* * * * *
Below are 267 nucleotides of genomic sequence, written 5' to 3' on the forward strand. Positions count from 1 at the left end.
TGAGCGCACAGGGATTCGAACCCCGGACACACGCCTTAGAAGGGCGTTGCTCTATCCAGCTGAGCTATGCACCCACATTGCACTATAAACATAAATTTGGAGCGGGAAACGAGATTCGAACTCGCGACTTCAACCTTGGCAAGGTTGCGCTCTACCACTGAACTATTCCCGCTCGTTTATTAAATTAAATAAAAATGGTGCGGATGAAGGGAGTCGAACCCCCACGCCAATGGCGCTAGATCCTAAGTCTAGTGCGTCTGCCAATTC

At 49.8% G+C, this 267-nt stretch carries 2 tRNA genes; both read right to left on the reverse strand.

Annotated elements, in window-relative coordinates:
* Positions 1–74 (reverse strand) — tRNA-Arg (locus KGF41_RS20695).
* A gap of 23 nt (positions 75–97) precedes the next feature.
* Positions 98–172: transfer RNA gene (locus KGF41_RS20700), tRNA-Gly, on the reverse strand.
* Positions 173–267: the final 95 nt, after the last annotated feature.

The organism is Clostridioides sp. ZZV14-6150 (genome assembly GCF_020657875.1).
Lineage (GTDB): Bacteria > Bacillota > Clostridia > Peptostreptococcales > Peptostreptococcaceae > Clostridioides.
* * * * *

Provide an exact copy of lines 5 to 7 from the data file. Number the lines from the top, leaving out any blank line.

* Positions 1–74 (reverse strand) — tRNA-Arg (locus KGF41_RS20695).
* A gap of 23 nt (positions 75–97) precedes the next feature.
* Positions 98–172: transfer RNA gene (locus KGF41_RS20700), tRNA-Gly, on the reverse strand.